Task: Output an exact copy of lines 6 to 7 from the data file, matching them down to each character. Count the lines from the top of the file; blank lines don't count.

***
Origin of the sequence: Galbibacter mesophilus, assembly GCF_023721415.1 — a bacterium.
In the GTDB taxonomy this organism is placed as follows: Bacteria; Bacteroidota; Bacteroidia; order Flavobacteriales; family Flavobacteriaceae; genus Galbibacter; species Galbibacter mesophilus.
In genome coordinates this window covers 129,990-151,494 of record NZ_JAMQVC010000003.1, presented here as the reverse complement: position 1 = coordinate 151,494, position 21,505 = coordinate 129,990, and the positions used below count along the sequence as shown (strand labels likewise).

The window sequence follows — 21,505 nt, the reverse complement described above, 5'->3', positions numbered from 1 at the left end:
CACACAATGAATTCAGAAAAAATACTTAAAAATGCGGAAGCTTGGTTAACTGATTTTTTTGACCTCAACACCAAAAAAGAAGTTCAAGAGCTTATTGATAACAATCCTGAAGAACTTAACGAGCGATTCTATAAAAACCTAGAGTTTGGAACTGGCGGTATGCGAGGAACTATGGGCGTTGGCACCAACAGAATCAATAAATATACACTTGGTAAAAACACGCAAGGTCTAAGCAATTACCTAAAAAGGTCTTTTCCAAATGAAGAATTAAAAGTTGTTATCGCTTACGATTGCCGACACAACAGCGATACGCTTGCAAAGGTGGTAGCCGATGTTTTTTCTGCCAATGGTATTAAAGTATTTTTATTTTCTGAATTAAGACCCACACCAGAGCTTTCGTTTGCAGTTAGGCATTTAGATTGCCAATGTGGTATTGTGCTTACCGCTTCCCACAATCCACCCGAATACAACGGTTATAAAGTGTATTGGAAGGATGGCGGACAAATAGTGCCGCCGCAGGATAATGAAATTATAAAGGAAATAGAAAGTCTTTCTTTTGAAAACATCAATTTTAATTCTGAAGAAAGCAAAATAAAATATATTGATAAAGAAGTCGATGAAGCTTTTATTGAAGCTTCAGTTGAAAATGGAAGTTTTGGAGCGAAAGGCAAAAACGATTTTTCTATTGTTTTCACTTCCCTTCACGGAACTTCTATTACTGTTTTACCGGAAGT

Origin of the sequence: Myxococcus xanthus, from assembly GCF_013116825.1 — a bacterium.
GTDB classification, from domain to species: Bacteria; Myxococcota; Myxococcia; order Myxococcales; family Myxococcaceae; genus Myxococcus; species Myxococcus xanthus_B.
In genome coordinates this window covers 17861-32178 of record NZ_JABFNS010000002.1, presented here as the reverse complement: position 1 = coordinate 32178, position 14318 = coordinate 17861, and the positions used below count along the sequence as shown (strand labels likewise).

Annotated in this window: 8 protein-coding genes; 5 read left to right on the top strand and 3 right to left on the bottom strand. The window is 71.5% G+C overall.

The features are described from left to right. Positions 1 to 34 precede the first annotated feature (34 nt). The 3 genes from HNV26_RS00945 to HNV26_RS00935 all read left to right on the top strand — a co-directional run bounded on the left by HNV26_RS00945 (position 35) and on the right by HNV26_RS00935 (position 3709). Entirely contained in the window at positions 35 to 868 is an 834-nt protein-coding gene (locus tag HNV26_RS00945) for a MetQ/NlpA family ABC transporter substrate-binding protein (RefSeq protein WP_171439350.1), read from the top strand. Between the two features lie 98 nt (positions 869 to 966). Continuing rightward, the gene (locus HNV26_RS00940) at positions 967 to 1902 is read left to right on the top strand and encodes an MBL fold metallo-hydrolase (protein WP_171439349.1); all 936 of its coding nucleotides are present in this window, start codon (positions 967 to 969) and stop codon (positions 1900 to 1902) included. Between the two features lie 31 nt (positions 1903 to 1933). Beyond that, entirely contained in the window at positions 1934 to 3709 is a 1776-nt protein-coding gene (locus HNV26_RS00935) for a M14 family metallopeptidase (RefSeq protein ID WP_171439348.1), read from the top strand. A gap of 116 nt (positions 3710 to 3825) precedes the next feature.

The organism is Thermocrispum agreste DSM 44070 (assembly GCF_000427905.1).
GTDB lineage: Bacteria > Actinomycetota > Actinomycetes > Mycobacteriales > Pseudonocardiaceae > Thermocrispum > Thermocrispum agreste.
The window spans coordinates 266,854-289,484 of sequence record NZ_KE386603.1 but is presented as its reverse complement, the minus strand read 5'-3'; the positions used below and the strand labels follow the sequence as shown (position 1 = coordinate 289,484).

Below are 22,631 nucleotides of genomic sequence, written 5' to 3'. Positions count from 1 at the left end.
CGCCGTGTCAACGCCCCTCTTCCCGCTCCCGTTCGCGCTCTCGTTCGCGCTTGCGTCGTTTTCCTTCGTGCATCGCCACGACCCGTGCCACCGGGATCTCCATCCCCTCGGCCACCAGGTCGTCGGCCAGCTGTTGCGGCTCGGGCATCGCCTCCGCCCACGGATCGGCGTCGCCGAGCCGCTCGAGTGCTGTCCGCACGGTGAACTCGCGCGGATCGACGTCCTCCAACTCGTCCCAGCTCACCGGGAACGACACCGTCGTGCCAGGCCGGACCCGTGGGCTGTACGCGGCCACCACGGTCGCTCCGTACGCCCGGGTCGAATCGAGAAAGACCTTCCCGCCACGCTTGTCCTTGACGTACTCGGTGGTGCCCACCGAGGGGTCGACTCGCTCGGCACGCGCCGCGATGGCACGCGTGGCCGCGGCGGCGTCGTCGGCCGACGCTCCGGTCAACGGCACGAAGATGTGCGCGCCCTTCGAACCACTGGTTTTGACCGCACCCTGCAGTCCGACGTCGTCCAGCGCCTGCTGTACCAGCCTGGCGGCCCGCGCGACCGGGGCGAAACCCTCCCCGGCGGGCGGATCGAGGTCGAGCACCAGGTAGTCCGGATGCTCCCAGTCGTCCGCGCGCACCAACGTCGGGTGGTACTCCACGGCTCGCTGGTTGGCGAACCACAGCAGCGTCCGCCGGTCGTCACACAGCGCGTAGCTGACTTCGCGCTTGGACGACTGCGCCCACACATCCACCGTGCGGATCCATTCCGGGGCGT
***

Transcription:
Origin of the sequence: Myxococcus xanthus, from assembly GCF_013116825.1 — a bacterium.
GTDB classification, from domain to species: Bacteria; Myxococcota; Myxococcia; order Myxococcales; family Myxococcaceae; genus Myxococcus; species Myxococcus xanthus_B.